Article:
Restaurants & cafés
Because we love buah keluak everything, Hambaobao’s Ayam Buah Keluak ($5) burger with bits of the nutty “fruit” embedded in a chicken patty and topped by chap chye is always on our list of favoured burgers. That they only charge $5 for their burgers (they have five on the menu) and don’t stinge on ingredients – the crispy pork burger comes with generous chunks of roast pork – is almost too good to be true. What we love as well is the reasonably priced add-ons, an extra patty will cost you $2.50, fries from $1, and the fact that the humble stall is run by a young couple Ryan Wee and Claire Ng, two individuals who are clearly living out their passion.
Brusque service, great popiah – guess we shouldn’t complain too much. Arguably one of the better tasting rolls ($2.50) around, while its no beauty – it arrives looking a little flat – the juicy turnip filling is full of flavor and rolled perfectly with a layer of crunchy batter bits, chopped peanuts, beansprouts, egg, julienned cucumbers and a generous drizzle of sweet sauce. If you dare to ask for a customized order, request for a smear of potent garlic and a dab of chilli. Maximise your time and order the kueh pie tee ($4.80 for six) that arrives semi-plated with chopped egg on the bottom. Fill each to the brim and bite into the crispy shell that shatters on contact. Pro tip: If you’re hoping to snag a seat, head down by 11.30am. Any later and you’ll be left waiting, watching, and dealing with food envy.
Nestled in the nook of Fairways Drive is this hideaway of a café and bar that makes up for its ulu location with its unblocked view of Champions Golf Club’s first tee, and a tranquil vibe usually reserved only for country club members. The menu is predictable – burgers, pizzas, pastas – but well executed, generous in size and ingredients. The thin-crust Pinto Pizza ($22) (one of 12 options) arrives with a liberal amount of Parma ham and shavings of Parmesan. While the juicy Pico Burger ($26) with a juicy, meaty patty, bacon and duck fat fries is the ideal Sunday brunch order. For beer lovers, linger behind and put away a few pints of Kilkenny draught, possibly the only peaceful place in Singapore to offer it freshly pulled.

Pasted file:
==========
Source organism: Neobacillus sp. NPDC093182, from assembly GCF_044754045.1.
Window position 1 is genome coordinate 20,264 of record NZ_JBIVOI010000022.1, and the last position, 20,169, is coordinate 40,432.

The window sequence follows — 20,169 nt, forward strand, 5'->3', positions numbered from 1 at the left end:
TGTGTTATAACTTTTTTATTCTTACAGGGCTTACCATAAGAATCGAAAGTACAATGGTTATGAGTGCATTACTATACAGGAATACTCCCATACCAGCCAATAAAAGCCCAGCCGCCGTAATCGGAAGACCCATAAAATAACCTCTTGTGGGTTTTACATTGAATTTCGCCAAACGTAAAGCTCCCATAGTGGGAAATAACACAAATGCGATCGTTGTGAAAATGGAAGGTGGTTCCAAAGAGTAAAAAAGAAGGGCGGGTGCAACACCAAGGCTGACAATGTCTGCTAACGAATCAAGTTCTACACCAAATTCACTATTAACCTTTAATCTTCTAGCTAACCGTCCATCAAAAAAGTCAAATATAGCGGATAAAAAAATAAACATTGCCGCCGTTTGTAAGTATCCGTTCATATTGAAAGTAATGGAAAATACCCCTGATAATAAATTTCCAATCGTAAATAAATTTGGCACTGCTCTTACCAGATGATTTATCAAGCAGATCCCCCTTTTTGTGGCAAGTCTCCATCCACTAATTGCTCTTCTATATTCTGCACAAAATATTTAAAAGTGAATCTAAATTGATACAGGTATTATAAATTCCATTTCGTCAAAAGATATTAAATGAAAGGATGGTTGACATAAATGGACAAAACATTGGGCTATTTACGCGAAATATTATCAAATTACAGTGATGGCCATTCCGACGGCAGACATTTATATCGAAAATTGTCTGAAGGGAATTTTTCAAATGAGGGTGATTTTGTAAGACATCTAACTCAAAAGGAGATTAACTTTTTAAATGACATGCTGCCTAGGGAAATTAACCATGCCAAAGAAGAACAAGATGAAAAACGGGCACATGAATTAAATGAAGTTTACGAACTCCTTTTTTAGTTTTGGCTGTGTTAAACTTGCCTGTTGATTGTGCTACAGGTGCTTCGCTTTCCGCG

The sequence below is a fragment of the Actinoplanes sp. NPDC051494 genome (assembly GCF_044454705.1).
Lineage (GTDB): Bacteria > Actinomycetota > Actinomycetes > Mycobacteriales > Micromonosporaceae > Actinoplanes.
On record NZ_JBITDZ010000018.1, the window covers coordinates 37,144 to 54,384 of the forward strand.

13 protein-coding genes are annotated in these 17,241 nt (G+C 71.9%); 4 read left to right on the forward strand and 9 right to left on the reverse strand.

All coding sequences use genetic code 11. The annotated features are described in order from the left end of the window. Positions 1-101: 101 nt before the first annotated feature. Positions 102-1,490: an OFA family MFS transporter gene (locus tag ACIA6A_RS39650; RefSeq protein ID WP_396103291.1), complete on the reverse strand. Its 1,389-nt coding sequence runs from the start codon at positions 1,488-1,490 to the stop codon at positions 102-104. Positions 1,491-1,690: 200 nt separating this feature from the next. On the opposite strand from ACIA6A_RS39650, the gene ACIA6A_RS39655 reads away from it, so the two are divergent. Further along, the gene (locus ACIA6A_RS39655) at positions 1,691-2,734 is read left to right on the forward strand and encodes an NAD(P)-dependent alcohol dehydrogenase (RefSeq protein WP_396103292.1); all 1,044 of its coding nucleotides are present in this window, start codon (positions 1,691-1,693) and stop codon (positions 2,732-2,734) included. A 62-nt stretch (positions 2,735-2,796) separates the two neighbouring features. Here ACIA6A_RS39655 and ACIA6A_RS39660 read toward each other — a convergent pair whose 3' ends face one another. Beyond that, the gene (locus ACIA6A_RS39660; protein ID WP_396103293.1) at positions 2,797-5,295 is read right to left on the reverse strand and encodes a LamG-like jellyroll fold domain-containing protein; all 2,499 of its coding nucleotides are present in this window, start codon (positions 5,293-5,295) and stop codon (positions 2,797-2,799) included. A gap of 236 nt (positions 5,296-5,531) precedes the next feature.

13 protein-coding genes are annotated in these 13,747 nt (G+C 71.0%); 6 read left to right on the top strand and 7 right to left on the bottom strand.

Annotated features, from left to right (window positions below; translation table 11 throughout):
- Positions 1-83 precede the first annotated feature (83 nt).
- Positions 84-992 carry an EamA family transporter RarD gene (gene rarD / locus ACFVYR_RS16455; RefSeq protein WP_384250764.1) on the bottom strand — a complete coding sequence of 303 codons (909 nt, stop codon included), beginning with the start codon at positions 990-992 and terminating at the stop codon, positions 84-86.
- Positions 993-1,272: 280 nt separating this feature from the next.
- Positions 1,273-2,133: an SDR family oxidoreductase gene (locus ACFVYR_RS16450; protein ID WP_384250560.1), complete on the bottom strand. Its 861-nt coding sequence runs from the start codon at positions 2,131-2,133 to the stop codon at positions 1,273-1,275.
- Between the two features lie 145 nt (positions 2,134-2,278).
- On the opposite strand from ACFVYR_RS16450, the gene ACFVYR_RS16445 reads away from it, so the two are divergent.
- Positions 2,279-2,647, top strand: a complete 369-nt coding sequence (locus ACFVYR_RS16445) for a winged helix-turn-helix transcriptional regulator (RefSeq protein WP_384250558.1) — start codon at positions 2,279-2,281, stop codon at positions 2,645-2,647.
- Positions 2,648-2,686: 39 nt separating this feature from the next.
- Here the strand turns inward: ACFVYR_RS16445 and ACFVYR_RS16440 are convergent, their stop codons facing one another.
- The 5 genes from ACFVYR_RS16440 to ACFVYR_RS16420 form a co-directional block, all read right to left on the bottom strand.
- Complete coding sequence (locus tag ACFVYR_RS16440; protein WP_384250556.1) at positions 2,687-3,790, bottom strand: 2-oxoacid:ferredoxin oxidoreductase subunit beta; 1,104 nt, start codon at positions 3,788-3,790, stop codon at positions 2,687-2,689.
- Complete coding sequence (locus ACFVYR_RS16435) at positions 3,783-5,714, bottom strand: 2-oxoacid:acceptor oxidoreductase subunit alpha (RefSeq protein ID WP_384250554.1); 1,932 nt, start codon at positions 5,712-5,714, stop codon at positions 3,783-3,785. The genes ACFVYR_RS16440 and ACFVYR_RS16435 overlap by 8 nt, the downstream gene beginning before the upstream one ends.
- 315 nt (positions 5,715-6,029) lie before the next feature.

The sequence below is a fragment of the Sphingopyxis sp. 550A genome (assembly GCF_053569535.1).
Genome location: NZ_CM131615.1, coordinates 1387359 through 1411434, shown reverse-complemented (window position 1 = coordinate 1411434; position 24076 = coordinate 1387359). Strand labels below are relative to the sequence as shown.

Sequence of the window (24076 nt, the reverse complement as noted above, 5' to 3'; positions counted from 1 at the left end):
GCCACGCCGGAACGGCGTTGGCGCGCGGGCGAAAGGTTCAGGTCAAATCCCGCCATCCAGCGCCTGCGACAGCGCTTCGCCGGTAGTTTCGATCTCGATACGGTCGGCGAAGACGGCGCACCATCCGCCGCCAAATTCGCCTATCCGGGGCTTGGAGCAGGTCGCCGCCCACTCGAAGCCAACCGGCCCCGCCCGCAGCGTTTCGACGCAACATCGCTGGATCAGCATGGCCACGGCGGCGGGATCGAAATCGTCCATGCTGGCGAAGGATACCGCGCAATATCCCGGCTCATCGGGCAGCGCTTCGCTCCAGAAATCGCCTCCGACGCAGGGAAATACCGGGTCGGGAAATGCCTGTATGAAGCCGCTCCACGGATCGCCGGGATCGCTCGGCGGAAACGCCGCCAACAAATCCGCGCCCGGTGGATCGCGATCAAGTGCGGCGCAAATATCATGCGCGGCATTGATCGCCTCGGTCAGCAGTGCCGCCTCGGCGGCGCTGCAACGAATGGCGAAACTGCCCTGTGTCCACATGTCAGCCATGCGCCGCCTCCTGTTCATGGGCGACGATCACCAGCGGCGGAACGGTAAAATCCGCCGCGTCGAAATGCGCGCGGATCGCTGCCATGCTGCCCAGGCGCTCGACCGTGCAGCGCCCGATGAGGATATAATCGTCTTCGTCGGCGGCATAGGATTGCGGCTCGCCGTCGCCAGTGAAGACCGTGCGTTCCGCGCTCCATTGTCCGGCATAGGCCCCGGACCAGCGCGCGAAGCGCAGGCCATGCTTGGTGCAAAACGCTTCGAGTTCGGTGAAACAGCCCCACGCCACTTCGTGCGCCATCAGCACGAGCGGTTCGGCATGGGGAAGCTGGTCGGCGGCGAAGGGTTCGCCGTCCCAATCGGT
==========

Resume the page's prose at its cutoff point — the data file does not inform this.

You can tell a lot about an Italian restaurant by the quality of its pizza dough. At Acqua e Farina, the trek to Rail Mall is justified by the promise of excellent Neapolitan style pies, made with a dough that’s risen for 30 hours. Baked till crisp along the edges, with a soft, chewy middle, the Sicilian boat-style pizza – incidentally, they might be the only ones in Singapore to offer this – the Barca Bufala ($26) is festooned with a generous amount of Parma ham, creamy mozarella cheese and a well-balanced tomato sauce – a combination that’s nothing short of heavenly. Sadly, it’s so good, we’ve neglected to sample their handmade pastas or gilled mains, but we know we’ll be back.
While its sister outlets at the National Gallery and Clarke Quay makes for a sexier location outing, this is where it all started in 2012 when noted Singapore food ambassador Violet Oon (with her children Su-Lyn and Yiming) opened on Cherry Avenue. The unassuming space has since been renovated – they’ve added a show kitchen and private dining room – and introduced a brunch menu with its own version of roti prata called Roti Violet (from $7): think of these as stuffed roti filled with tuna, pulled pork or chickpeas, or a calamansi and sugar version. Like all heritage restaurants, they’ve made sure to keep certain signature items – the Coronation Chicken ($9), Dry Laksa ($22) and Meatless Meatballs Rendang ($15) – always available, which makes returning here a familiar pleasure, and one more chance to sample the other dishes on the menu.